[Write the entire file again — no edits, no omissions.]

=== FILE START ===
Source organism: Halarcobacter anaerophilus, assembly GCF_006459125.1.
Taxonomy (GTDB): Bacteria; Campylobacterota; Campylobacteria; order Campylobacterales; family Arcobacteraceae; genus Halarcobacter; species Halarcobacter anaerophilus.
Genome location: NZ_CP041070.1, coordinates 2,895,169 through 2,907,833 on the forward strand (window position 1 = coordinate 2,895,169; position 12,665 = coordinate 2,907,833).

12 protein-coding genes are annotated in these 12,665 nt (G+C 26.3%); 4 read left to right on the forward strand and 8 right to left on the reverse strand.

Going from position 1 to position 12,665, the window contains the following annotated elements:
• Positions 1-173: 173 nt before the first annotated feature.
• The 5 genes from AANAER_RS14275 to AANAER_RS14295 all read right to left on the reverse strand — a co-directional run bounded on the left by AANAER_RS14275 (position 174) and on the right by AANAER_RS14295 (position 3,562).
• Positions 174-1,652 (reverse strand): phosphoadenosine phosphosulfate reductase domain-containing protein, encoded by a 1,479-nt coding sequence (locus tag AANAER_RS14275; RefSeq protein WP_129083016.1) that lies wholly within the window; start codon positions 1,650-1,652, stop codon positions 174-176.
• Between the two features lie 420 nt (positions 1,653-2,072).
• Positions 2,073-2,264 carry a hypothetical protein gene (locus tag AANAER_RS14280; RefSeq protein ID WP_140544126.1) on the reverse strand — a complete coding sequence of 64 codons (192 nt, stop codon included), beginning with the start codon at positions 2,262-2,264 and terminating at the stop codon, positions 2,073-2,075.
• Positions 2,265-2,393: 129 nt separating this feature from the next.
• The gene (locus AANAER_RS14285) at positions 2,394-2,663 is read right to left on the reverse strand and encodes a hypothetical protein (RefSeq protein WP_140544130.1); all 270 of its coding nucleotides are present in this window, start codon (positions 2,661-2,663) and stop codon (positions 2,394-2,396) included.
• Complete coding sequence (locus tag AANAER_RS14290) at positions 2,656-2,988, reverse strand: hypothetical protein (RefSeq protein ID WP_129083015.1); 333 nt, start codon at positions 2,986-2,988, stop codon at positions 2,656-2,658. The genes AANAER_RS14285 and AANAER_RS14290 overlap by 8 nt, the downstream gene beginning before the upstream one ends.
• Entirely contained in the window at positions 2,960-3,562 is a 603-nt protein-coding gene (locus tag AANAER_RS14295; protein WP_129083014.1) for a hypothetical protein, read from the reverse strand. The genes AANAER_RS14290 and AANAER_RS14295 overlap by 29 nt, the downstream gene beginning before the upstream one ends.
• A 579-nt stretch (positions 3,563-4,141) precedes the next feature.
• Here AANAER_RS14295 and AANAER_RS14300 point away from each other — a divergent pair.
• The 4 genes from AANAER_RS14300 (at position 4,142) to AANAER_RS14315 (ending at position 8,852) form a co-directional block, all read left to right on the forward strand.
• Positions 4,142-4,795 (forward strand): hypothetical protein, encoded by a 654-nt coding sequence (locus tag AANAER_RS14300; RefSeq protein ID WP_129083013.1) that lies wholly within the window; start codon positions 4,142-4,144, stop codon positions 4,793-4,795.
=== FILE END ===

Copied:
Source organism: Halarcobacter anaerophilus, assembly GCF_006459125.1.
Taxonomy (GTDB): Bacteria; Campylobacterota; Campylobacteria; order Campylobacterales; family Arcobacteraceae; genus Halarcobacter; species Halarcobacter anaerophilus.
Genome location: NZ_CP041070.1, coordinates 2,895,169 through 2,907,833 on the forward strand (window position 1 = coordinate 2,895,169; position 12,665 = coordinate 2,907,833).

12 protein-coding genes are annotated in these 12,665 nt (G+C 26.3%); 4 read left to right on the forward strand and 8 right to left on the reverse strand.

Going from position 1 to position 12,665, the window contains the following annotated elements:
• Positions 1-173: 173 nt before the first annotated feature.
• The 5 genes from AANAER_RS14275 to AANAER_RS14295 all read right to left on the reverse strand — a co-directional run bounded on the left by AANAER_RS14275 (position 174) and on the right by AANAER_RS14295 (position 3,562).
• Positions 174-1,652 (reverse strand): phosphoadenosine phosphosulfate reductase domain-containing protein, encoded by a 1,479-nt coding sequence (locus tag AANAER_RS14275; RefSeq protein WP_129083016.1) that lies wholly within the window; start codon positions 1,650-1,652, stop codon positions 174-176.
• Between the two features lie 420 nt (positions 1,653-2,072).
• Positions 2,073-2,264 carry a hypothetical protein gene (locus tag AANAER_RS14280; RefSeq protein ID WP_140544126.1) on the reverse strand — a complete coding sequence of 64 codons (192 nt, stop codon included), beginning with the start codon at positions 2,262-2,264 and terminating at the stop codon, positions 2,073-2,075.
• Positions 2,265-2,393: 129 nt separating this feature from the next.
• The gene (locus AANAER_RS14285) at positions 2,394-2,663 is read right to left on the reverse strand and encodes a hypothetical protein (RefSeq protein WP_140544130.1); all 270 of its coding nucleotides are present in this window, start codon (positions 2,661-2,663) and stop codon (positions 2,394-2,396) included.
• Complete coding sequence (locus tag AANAER_RS14290) at positions 2,656-2,988, reverse strand: hypothetical protein (RefSeq protein ID WP_129083015.1); 333 nt, start codon at positions 2,986-2,988, stop codon at positions 2,656-2,658. The genes AANAER_RS14285 and AANAER_RS14290 overlap by 8 nt, the downstream gene beginning before the upstream one ends.
• Entirely contained in the window at positions 2,960-3,562 is a 603-nt protein-coding gene (locus tag AANAER_RS14295; protein WP_129083014.1) for a hypothetical protein, read from the reverse strand. The genes AANAER_RS14290 and AANAER_RS14295 overlap by 29 nt, the downstream gene beginning before the upstream one ends.
• A 579-nt stretch (positions 3,563-4,141) precedes the next feature.
• Here AANAER_RS14295 and AANAER_RS14300 point away from each other — a divergent pair.
• The 4 genes from AANAER_RS14300 (at position 4,142) to AANAER_RS14315 (ending at position 8,852) form a co-directional block, all read left to right on the forward strand.
• Positions 4,142-4,795 (forward strand): hypothetical protein, encoded by a 654-nt coding sequence (locus tag AANAER_RS14300; RefSeq protein ID WP_129083013.1) that lies wholly within the window; start codon positions 4,142-4,144, stop codon positions 4,793-4,795.